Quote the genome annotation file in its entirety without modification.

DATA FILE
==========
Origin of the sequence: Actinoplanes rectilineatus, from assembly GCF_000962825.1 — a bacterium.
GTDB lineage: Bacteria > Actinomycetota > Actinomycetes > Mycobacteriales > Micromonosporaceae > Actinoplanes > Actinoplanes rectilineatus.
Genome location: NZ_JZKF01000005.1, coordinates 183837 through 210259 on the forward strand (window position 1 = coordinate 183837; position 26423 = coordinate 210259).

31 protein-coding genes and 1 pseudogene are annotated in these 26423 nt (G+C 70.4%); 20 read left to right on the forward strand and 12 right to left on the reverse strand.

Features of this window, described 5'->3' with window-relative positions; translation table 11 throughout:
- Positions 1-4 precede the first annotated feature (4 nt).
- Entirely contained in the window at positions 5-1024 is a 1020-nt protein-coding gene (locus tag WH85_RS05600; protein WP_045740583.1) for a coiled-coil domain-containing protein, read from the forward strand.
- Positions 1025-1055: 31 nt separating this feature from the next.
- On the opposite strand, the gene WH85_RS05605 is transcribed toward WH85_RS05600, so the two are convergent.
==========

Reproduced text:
Origin of the sequence: Actinoplanes rectilineatus, from assembly GCF_000962825.1 — a bacterium.
GTDB lineage: Bacteria > Actinomycetota > Actinomycetes > Mycobacteriales > Micromonosporaceae > Actinoplanes > Actinoplanes rectilineatus.
Genome location: NZ_JZKF01000005.1, coordinates 183837 through 210259 on the forward strand (window position 1 = coordinate 183837; position 26423 = coordinate 210259).

31 protein-coding genes and 1 pseudogene are annotated in these 26423 nt (G+C 70.4%); 20 read left to right on the forward strand and 12 right to left on the reverse strand.

Features of this window, described 5'->3' with window-relative positions; translation table 11 throughout:
- Positions 1-4 precede the first annotated feature (4 nt).
- Entirely contained in the window at positions 5-1024 is a 1020-nt protein-coding gene (locus tag WH85_RS05600; protein WP_045740583.1) for a coiled-coil domain-containing protein, read from the forward strand.
- Positions 1025-1055: 31 nt separating this feature from the next.
- On the opposite strand, the gene WH85_RS05605 is transcribed toward WH85_RS05600, so the two are convergent.